Kyren Williams was already a dedicated, detail-oriented rookie running back for the Rams.
But a midseason 2022 body maintenance training session inspired and pushed him even further.
It was early evening and all of the Rams except Williams and senior linebacker Bobby Wagner had left the team’s training facility in Thousand Oaks.
“Why are you still here?” Williams asked Wagner, a six-time All-Pro. “Why aren’t you home?”
Wagner told Williams that he stayed in the building until 8 p.m. or later every night to study film, break down opponents and hone a craft he’d mastered for more than a decade in the NFL.
As Williams recalled the exchange, he asked himself a simple question: “If Bobby’s doing this, why not me?”
Since then, Williams has been a night owl — and an even closer observer of the game, the Rams’ offense and upcoming opponents.
“I’ve always watched film,” Williams said, “it just takes it to the next level like Bobby did.”
Williams’ preparation paid off in the Rams’ season-opening win over the Seattle Seahawks. He scored his first two NFL touchdowns against a defense that included Wagner.
It paid off again last Sunday when Williams made his first start while Cam Akers was inactive and scored two touchdowns in a loss to the San Francisco 49ers.
Akers was traded to the Minnesota Vikings on Wednesday, so Williams will be the starter when the Rams play the Cincinnati Bengals on “Monday Night Football” at Paycor Stadium.
It’s a role Williams has dreamed of since growing up in St. Louis and playing at Notre Dame. But he is not overwhelmed.
“I don’t really look at it as one [individual] Opportunity, because when you do that, you kind of start thinking about other things that you don’t really need to think about,” he said. “That won’t determine who I am as a football player.
“It’s an opportunity to help the team win.”
Williams is the lead back of a position group that includes Ronnie Rivers, Royce Freeman and rookie Zach Evans. The 5-foot-10, 195-pound Williams is a threat as a runner and receiver and has shown the ability to recover from mistakes.
Against the 49ers, Williams missed quarterback Matthew Stafford’s perfect throw. The ball bounced off Williams’ helmet and landed in the arms of a 49ers defensive back, where it was intercepted.
Williams has put it behind him. He ran for 52 yards and a touchdown on 14 carries and caught six passes for 48 yards and a touchdown. He played 76 of 80 snaps on offense and four on special teams.
“He has a certain feel for the game,” offensive coordinator Mike LaFleur said, “and then when you’re willing to put in the work and you’re already talented, that’s when it shows.”
“I don’t think he’s scratched the surface of what he’s capable of yet.”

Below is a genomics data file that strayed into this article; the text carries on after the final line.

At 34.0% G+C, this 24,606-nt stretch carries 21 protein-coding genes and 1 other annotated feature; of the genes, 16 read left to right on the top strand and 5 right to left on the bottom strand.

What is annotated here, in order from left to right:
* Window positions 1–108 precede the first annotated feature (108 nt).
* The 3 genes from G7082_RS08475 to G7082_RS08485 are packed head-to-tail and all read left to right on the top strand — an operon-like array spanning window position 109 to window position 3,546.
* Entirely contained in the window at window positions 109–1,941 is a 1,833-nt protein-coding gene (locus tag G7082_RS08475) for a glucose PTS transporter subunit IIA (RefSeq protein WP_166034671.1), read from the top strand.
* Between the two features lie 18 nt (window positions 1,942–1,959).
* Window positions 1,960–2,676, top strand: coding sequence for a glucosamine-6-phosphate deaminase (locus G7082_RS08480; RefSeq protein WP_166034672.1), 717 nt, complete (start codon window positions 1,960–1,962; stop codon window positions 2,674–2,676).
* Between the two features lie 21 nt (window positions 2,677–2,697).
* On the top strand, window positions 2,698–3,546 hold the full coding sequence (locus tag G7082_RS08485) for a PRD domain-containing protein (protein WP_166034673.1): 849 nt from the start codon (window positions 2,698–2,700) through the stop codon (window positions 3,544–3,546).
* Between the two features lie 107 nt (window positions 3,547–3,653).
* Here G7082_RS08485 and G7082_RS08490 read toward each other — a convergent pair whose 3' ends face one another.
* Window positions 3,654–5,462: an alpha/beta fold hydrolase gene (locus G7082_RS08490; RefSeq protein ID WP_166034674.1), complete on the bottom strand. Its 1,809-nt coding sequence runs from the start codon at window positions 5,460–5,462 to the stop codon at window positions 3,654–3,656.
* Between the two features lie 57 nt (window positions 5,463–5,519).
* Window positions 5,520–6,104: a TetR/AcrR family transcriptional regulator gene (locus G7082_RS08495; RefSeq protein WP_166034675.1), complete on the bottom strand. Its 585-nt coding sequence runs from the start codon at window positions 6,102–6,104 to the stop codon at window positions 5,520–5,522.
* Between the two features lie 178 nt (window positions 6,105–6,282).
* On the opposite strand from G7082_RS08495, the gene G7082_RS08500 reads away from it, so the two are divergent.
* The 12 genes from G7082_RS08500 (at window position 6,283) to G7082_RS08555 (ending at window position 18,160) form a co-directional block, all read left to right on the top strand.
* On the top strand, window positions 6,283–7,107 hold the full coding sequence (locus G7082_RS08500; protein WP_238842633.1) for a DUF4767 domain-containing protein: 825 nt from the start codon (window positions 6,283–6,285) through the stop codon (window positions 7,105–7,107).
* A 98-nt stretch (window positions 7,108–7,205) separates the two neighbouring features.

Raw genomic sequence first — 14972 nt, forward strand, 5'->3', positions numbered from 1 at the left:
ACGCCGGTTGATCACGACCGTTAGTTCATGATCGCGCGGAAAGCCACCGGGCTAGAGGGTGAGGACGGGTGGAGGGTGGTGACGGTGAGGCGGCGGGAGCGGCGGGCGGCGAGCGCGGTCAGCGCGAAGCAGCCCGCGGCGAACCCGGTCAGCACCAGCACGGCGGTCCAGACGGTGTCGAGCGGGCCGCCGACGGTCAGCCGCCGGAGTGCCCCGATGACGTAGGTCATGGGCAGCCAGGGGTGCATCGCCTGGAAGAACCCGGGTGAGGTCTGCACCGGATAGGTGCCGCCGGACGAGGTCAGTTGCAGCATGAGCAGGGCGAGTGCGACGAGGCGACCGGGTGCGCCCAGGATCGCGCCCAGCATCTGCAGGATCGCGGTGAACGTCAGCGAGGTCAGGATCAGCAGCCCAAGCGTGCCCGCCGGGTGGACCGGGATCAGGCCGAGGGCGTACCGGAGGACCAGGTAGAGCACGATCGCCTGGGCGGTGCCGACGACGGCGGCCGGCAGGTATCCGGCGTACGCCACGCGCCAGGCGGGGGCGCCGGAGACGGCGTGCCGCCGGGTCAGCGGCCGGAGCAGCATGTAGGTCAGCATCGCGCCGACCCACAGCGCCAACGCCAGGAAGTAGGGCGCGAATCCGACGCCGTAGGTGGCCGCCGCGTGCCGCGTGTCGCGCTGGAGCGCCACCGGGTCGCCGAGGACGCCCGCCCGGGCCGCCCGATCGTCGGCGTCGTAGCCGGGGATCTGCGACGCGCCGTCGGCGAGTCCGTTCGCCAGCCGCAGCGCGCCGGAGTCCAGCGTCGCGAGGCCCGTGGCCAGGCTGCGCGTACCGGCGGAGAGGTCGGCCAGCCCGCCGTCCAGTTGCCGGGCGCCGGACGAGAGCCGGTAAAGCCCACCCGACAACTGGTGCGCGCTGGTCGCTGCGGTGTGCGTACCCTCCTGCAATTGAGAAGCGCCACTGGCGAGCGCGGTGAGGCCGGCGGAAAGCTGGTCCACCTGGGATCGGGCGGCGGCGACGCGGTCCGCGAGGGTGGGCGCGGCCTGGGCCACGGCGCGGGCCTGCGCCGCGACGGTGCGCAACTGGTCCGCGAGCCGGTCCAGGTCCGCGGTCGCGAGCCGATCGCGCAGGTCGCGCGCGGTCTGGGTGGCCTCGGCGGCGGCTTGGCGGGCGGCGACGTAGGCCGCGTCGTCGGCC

Williams’ 17 months with the Rams were not without difficult times.
After the Rams selected him in the fifth round of the draft last year, he impressed coaches during his first offseason workouts. However, he was sidelined for most of training camp due to a foot injury that required surgery.
While the players went through drills at UC Irvine, Williams tried to stay connected while also doing rehab work.
“I had the walkie-talkie and the microphone and listened to all the play calls,” he said.
Williams was activated early in the season, but suffered an ankle injury while covering a kickoff in the opening game against the Buffalo Bills. He sat out seven games and again managed 139 yards in the final nine games.
“I learned that I can get through anything I put my mind to,” he said of overcoming injuries.
Williams’ physical abilities are obvious to teammates, but his attention to detail also stands out.
“A lot of times we’ll get to the end of a play call and I’ll mark the defender’s route or something like that, and he’s already on it and knows exactly what he’s got,” Stafford said, adding that Williams is “super attuned” to pass protection.
The offensive players also praise Williams for his blocking.
“He’ll have the strength and be willing to almost make a mistake at some point,” veteran tackle Rob Havenstein said with a laugh. “If his job is to help out a little bit, he wants to come over and beat the guy up.
“You block a guy and all of a sudden he gets sent through the formation. You’re like, ‘Man, man, calm down a little bit.’ But you love it.”
Center Coleman Shelton said, “He’s always there as our sixth guard.”
New running backs coach Ron Gould said Williams’ impressive start was no coincidence. Williams puts in a lot of work on and off the field.
“It seems like he’s been here almost as long as coach at times,” Gould said.
Williams prepared every week as if he were going to start, so there’s no need to change anything now, Gould said.
“The most important thing,” Gould said, “was just letting him know: Stick to your routine, stick to what you’re doing. And everything will be okay.”